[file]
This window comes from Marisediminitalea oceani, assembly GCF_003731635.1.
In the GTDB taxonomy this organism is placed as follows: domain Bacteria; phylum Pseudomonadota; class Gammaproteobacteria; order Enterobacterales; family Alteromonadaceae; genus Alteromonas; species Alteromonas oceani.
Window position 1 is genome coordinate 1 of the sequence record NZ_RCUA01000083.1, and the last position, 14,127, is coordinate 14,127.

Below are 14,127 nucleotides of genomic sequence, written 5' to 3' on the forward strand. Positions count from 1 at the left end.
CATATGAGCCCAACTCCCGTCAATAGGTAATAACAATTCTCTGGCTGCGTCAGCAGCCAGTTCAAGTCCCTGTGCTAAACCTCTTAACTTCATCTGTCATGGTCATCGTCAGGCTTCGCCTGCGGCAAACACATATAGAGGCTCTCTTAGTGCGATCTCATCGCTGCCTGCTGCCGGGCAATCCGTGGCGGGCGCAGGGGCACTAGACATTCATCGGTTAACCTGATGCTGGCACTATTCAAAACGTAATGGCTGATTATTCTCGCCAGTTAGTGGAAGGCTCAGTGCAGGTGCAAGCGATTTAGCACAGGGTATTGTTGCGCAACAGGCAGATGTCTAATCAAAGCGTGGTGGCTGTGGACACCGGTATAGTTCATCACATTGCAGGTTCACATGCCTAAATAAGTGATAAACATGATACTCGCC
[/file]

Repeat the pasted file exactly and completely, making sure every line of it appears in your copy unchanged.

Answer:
This window comes from Marisediminitalea oceani, assembly GCF_003731635.1.
In the GTDB taxonomy this organism is placed as follows: domain Bacteria; phylum Pseudomonadota; class Gammaproteobacteria; order Enterobacterales; family Alteromonadaceae; genus Alteromonas; species Alteromonas oceani.
Window position 1 is genome coordinate 1 of the sequence record NZ_RCUA01000083.1, and the last position, 14,127, is coordinate 14,127.

Below are 14,127 nucleotides of genomic sequence, written 5' to 3' on the forward strand. Positions count from 1 at the left end.
CATATGAGCCCAACTCCCGTCAATAGGTAATAACAATTCTCTGGCTGCGTCAGCAGCCAGTTCAAGTCCCTGTGCTAAACCTCTTAACTTCATCTGTCATGGTCATCGTCAGGCTTCGCCTGCGGCAAACACATATAGAGGCTCTCTTAGTGCGATCTCATCGCTGCCTGCTGCCGGGCAATCCGTGGCGGGCGCAGGGGCACTAGACATTCATCGGTTAACCTGATGCTGGCACTATTCAAAACGTAATGGCTGATTATTCTCGCCAGTTAGTGGAAGGCTCAGTGCAGGTGCAAGCGATTTAGCACAGGGTATTGTTGCGCAACAGGCAGATGTCTAATCAAAGCGTGGTGGCTGTGGACACCGGTATAGTTCATCACATTGCAGGTTCACATGCCTAAATAAGTGATAAACATGATACTCGCC